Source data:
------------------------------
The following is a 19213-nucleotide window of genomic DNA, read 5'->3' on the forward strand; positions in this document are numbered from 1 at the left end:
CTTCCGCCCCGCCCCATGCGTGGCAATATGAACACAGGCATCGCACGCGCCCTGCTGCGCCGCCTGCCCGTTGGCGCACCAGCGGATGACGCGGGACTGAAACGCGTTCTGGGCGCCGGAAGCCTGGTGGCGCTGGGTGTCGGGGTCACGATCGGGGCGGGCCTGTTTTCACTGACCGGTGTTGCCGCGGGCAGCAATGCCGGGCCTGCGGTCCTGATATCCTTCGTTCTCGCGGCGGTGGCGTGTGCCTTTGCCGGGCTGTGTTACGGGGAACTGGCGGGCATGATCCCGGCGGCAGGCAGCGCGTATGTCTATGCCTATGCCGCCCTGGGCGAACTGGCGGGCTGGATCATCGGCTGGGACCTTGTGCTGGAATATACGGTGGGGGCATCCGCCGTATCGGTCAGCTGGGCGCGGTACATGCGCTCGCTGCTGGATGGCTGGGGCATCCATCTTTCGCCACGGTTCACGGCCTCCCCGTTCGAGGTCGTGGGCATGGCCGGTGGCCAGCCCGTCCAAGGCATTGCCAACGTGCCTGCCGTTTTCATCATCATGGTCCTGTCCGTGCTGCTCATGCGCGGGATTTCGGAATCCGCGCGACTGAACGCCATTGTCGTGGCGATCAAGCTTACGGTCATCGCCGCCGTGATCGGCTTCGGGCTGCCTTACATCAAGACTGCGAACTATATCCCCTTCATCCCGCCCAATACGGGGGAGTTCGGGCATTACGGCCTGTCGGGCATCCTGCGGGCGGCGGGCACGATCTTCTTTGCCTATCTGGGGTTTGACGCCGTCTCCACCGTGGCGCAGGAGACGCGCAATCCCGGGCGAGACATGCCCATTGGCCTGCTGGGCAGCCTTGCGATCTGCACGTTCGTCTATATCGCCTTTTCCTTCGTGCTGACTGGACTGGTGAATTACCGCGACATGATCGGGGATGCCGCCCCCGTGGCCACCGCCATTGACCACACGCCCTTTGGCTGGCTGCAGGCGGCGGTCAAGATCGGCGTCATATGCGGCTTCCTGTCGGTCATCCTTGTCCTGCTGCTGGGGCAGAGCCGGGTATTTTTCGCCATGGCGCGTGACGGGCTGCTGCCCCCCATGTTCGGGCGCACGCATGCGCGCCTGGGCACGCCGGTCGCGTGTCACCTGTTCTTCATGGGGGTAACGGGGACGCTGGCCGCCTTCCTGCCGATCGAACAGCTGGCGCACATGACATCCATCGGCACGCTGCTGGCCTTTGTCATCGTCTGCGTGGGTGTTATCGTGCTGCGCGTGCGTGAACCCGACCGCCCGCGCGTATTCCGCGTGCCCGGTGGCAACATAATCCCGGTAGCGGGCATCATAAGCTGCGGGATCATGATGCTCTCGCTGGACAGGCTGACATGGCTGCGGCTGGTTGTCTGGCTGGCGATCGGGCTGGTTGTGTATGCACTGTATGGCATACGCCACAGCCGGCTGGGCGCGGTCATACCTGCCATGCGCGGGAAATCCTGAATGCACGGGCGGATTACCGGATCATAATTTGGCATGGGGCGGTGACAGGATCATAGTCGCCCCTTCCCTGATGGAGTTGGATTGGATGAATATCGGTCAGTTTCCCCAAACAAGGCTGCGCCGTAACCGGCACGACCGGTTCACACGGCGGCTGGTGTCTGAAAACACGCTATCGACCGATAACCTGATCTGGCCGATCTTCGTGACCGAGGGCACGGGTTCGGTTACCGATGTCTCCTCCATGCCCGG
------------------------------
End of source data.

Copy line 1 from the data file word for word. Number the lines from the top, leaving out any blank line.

The following is a 19213-nucleotide window of genomic DNA, read 5'->3' on the forward strand; positions in this document are numbered from 1 at the left end: